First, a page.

Aquaponics - Strawberries!


I love strawberries.

And always get a little excited when I see the flowers.

I've been buying just one of each variety when I see them for sale to see what does well in aquaponics.  The very first plant I put in didn't do so well and died back, almost as far as it could before being called dead, but it's runners have all established and now all have flowers and fruit.

Strawberry plants get old and stop producing after a few years, so perhaps I bought an old plant. It was from a market stall so who knows what it was.

I've also bought a variety with, it turns out, a pink flower. I didn't know strawberries did that. This variety seems to be called Fragaria.

The other things I didn't know include the fact that strawberries are not really fruit. 

From what I can gather, the fruit is a fruit holder, and the fruit are these little pink protrusions that I think are flowers, or some other form of reproductive bit, and end up as a seed containing ovaries of the flower.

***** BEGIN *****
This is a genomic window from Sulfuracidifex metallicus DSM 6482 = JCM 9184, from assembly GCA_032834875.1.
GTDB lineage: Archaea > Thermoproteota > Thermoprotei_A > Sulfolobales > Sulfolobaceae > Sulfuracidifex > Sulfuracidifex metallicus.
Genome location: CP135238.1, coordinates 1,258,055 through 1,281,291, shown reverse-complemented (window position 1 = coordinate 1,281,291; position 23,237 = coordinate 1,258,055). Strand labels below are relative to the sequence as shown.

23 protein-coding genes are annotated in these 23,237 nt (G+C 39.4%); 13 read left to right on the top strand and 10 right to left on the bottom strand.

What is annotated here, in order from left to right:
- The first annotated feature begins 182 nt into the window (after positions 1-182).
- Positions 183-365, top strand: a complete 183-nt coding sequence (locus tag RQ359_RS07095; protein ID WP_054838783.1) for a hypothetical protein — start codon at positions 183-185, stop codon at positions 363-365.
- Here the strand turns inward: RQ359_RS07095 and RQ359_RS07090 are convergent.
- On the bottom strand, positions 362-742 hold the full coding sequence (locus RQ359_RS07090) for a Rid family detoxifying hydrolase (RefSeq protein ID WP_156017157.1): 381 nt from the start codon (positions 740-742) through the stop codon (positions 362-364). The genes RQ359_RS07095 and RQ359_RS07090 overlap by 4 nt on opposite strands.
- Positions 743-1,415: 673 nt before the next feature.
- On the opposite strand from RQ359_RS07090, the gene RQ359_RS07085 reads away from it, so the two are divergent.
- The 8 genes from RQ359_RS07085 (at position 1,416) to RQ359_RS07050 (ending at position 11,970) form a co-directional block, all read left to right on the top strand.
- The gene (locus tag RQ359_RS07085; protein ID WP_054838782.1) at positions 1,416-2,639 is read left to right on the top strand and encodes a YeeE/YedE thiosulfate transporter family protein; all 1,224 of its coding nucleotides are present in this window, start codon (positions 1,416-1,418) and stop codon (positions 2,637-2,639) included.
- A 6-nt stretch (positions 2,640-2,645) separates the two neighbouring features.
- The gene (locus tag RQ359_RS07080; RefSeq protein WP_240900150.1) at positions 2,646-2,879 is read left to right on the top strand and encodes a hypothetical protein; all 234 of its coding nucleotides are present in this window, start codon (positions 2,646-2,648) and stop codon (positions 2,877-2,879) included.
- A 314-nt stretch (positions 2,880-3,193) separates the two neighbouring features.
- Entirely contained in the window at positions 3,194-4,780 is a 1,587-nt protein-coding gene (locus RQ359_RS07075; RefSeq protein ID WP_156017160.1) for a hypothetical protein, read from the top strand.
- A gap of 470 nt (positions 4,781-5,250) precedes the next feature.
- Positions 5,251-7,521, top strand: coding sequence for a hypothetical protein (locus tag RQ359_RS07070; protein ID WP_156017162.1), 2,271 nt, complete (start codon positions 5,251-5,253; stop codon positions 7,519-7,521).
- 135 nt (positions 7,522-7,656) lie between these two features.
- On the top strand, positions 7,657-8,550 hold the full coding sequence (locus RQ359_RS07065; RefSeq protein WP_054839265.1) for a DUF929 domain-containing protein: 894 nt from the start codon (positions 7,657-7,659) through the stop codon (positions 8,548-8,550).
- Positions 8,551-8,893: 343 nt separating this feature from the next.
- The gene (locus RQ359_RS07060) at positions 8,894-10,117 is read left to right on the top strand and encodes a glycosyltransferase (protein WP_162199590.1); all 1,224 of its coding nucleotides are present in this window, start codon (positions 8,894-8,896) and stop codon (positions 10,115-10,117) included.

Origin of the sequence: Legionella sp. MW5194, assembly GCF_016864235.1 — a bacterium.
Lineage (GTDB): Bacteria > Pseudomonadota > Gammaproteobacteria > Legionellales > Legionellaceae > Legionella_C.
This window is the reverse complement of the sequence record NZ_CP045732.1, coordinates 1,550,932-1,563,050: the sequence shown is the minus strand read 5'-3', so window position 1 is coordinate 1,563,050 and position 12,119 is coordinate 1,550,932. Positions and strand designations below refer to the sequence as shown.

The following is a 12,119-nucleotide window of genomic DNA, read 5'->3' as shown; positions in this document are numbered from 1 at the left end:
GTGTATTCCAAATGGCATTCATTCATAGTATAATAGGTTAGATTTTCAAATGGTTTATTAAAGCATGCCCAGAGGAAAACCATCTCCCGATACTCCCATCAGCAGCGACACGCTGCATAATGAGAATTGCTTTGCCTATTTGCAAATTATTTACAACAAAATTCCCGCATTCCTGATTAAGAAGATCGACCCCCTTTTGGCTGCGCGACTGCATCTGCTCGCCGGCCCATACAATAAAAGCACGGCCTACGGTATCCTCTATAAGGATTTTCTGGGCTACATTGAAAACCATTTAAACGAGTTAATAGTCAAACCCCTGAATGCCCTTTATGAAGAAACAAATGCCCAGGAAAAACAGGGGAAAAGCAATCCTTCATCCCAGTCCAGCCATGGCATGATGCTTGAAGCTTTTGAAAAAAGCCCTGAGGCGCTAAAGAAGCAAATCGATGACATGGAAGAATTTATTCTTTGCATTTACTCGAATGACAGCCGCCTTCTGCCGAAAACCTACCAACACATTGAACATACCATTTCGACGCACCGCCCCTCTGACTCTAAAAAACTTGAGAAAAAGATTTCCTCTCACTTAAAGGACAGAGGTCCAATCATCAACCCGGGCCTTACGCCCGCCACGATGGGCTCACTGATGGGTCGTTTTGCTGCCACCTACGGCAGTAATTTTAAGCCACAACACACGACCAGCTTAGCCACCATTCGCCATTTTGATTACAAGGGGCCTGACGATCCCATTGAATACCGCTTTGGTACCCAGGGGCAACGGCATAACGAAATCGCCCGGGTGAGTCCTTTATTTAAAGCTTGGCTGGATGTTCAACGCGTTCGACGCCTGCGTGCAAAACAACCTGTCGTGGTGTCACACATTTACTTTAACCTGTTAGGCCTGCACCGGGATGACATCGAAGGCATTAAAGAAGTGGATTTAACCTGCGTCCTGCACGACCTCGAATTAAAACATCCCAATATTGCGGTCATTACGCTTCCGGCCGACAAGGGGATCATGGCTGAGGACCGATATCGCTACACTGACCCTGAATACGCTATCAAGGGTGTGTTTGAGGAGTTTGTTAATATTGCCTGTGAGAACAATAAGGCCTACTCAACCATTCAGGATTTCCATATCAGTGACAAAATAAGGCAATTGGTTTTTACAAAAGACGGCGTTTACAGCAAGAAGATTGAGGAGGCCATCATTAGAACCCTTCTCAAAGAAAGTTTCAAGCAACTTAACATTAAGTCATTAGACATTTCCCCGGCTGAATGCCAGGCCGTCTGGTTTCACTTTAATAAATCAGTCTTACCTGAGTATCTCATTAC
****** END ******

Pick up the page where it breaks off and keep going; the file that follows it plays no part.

In a house I lived in as a kid, there was an uncared for strawberry patch that we discovered was full of hidden little strawberries that we would spend lots of fun time searching through.

These fond memories, and the fact that there were never enough of them are, I think, the driving force behind wanting to grow a lot of strawberries. Fresh home picked strawberries also make a very nice thing to be able to take to someone's house if you are dropping in for for dinner.

Grow some strawberries. Heaps of them. Kids love them and so do grown-ups. They don't take a lot of care, and if you grow them in aquaponics, they take even less. Just pull out any plants that stop fruiting when they get old. Or better yet, pull out last years and put them out to pasture in a wild patch in the corner of your back yard. 

They like plenty of water when starting out and when fruiting, don't like salt much, and the biggest threat to them is slugs and children. I believe they also like a pH closer to pH 6, but seem to cope with between pH 5.5 and pH 7.5, but found this difficult to nail down. It might just be different varieties prefer different conditions. 

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